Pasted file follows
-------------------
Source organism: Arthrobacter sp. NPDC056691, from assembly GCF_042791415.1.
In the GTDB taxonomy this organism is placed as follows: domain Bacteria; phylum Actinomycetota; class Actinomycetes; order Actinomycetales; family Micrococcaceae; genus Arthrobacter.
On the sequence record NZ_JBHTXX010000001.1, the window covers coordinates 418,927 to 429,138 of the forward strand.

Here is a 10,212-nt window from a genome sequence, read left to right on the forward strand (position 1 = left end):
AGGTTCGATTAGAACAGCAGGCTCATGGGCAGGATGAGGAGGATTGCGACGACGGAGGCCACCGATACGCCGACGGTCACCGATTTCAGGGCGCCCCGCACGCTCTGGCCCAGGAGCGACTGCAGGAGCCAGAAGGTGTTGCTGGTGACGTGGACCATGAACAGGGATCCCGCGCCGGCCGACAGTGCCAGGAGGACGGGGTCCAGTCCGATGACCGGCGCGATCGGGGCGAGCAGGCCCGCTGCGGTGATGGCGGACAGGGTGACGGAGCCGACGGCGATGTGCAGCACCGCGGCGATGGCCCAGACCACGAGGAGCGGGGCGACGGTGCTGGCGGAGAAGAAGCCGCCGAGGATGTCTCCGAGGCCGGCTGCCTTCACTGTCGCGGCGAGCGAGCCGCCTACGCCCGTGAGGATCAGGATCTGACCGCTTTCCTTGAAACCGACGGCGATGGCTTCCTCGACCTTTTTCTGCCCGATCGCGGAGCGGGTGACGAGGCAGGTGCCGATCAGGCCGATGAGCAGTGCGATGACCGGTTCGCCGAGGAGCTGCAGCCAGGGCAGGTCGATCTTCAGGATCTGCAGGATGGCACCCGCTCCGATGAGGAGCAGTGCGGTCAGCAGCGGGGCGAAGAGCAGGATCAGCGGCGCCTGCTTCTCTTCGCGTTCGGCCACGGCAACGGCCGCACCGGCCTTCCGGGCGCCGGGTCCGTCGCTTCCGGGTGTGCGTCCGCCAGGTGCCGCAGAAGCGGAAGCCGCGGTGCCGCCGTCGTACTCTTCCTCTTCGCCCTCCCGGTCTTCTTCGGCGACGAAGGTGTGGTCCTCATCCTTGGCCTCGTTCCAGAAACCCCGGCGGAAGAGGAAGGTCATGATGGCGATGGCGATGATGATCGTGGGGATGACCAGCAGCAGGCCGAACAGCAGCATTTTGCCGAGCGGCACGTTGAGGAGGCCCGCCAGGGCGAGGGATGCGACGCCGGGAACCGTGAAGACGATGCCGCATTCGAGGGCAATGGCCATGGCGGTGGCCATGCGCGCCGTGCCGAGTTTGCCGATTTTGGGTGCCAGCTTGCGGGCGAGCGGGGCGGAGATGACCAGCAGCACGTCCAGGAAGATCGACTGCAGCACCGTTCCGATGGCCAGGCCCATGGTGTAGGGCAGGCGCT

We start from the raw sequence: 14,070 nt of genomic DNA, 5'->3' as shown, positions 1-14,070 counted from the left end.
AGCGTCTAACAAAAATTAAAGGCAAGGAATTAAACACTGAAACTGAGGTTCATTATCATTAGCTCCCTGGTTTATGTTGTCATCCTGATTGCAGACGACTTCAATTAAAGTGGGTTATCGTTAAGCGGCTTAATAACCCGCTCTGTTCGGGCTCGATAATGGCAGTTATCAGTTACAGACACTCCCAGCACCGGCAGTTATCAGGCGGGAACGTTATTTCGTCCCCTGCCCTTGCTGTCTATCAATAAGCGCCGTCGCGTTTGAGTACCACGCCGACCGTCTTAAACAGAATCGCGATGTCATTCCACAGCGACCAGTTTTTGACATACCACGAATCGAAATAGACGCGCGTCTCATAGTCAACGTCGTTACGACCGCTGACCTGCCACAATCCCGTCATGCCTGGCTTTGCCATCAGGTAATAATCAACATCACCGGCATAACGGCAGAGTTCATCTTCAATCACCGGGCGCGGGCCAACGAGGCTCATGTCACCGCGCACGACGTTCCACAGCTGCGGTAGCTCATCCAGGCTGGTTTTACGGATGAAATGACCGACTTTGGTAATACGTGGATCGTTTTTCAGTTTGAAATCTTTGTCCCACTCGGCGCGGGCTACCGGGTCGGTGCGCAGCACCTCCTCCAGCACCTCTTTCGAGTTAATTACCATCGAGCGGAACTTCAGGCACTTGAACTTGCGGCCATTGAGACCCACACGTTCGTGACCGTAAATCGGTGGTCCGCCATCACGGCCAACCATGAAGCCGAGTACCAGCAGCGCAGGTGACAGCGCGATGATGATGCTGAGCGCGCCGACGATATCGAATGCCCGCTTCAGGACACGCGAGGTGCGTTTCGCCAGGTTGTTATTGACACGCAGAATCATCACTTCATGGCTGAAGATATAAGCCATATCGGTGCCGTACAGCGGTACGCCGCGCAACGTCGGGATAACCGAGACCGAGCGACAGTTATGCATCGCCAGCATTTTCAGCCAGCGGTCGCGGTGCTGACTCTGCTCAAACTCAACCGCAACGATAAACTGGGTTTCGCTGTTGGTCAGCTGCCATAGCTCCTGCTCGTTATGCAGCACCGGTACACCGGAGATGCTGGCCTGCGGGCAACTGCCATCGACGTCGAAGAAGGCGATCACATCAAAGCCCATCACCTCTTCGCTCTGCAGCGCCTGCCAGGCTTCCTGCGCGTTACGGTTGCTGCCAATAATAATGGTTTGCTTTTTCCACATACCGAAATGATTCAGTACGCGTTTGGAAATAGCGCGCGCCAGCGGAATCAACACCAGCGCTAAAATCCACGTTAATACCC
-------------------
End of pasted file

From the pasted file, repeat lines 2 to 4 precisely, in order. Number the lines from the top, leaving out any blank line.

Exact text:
In the GTDB taxonomy this organism is placed as follows: domain Bacteria; phylum Actinomycetota; class Actinomycetes; order Actinomycetales; family Micrococcaceae; genus Arthrobacter.
On the sequence record NZ_JBHTXX010000001.1, the window covers coordinates 418,927 to 429,138 of the forward strand.

Here is a 10,212-nt window from a genome sequence, read left to right on the forward strand (position 1 = left end):